VIRGINIA — After adopting a student publications policy thatrevoked editorship rights from students and held the principal fully responsiblefor the content of student publications, high schools in the Fauquier CountyPublic Schools district are taking action to remove some of itslimitations.
Fauquier High School Principal Roger Sites, Assistant Superintendent FrankFinn, Student Newspaper Adviser Marie Miller and four other advisers andprincipals from the two additional high schools in the district met Wednesday todiscuss three major adjustments to be made to the policy.
The policy currently states the school board will act as publisher, theprincipal and adviser as co-editors, and students as assistant editors to anypublication, in addition to requiring that content be suitable for audiencemembers of all ages. The administrators discussed giving editorship back to thestudents and changing the intended audience age to reflect the readership of ahigh school audience.
Finn has sent the changes to the school district attorney in Richmond topropose amending the policy to reflect the recent discussions.
“We crafted in the meeting what we proposed in terms of changes wewanted to make and have an attached regulation to go with that,” Finnsaid. “We want to make sure we understand the implications and where thatleads us.”
Miller said changing the language of the policy was a topic of discussionbecause of high school student journalists’ intended writing style.
“We want to change it to be suitable for ‘the audience forwhich it is distributed’ so we don’t have to write for elementaryschool kids,” Miller said.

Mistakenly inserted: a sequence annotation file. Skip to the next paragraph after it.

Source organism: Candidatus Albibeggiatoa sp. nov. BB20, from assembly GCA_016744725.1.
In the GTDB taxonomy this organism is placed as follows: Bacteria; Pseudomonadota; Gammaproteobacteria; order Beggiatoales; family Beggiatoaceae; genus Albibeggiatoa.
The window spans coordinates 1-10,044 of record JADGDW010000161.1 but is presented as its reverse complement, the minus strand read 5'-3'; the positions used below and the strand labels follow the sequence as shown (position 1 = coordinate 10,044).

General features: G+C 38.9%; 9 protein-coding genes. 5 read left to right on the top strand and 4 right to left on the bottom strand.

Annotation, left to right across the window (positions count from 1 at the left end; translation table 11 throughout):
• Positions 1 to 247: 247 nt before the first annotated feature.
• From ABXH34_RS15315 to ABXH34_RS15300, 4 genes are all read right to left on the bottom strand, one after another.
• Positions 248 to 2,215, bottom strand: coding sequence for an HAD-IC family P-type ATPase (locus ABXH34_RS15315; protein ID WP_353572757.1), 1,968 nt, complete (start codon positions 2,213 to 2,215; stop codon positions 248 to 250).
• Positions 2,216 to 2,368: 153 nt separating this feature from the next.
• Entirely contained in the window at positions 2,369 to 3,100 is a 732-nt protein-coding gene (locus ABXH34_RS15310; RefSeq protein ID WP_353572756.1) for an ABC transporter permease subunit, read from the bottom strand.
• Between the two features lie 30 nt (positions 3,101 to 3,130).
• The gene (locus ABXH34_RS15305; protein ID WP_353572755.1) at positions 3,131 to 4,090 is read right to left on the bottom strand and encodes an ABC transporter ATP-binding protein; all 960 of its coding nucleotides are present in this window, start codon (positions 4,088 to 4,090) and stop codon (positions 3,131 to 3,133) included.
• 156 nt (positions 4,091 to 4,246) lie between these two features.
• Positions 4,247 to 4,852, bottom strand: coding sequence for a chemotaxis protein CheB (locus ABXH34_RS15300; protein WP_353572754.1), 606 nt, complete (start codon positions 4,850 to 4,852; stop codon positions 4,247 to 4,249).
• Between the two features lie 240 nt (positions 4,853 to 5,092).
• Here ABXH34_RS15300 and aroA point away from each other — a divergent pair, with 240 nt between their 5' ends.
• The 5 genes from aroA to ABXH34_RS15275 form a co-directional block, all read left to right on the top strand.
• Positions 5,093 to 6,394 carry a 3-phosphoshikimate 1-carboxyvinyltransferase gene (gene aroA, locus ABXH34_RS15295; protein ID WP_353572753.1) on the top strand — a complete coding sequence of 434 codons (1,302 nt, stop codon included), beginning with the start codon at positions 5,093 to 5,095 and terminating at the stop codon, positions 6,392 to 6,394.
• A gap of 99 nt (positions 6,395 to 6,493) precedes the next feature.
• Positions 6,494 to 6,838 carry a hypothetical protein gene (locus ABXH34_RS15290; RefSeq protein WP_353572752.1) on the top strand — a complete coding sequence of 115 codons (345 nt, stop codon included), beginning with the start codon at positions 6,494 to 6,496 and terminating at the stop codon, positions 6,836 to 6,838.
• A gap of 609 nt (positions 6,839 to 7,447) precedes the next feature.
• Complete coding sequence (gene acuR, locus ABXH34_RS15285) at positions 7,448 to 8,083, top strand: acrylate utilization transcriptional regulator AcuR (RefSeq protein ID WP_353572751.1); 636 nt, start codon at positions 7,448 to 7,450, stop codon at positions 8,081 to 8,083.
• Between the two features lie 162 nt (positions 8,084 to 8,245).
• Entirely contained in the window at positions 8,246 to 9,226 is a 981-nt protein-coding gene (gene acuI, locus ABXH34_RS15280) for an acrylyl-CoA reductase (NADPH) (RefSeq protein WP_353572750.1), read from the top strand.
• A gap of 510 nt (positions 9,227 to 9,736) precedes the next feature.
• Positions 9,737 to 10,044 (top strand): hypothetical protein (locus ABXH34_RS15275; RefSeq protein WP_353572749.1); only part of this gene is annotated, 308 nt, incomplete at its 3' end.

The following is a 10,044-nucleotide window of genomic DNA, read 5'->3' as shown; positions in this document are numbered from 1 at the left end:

In addition to giving editorship rights back to students and changing thelanguage of the intended audience, Miller also said they discussed tweaking theintroduction that defines, “These publications are not intended to providea public forum for students or the general public” to introduce the ideaof student publications acting as a limited forum.
“Our newspaper has a very long history of acting like a forum,”Miller said. “So we have a little bit more latitude to tackle toughissues.”
If the school attorney agrees, the advisers, principals and superintendentswill reconvene to discuss the added regulations to the policy that willhighlight the specifics of the projected changes. Once they have completed theregulation, it will be sent to Richmond for the attorney’s approval. Thesuperintendents, principals and advisers will then re-approach the VirginiaSchool Board Association with their amended policy. Miller said they are usingthe Fairfax County, Virginia policy as an example of their desired focus.
The new policy that limited the rights of student publications in FauquierCounty was adopted over the summer without the consultation of the adviser orstudents.
“We didn’t find out until Sept. 27; we had no idea,” saidWilliam Wilcox, editor-in-chief of The Falconer at Fauquier High School.
“Miss Miller came back from a journalism meeting — I was coming into do late night when she told me. I was extremely dismayed by the entiresituation.”
Miller said while she is happy about the proposed changes, she still doesnot agree with the policy’s introduction of mandatory prior review, buttrusts Sites will put his faith in the students and herself.
“Roger has never asked to review an article, and his advice is alwaysgood,” Miller said.
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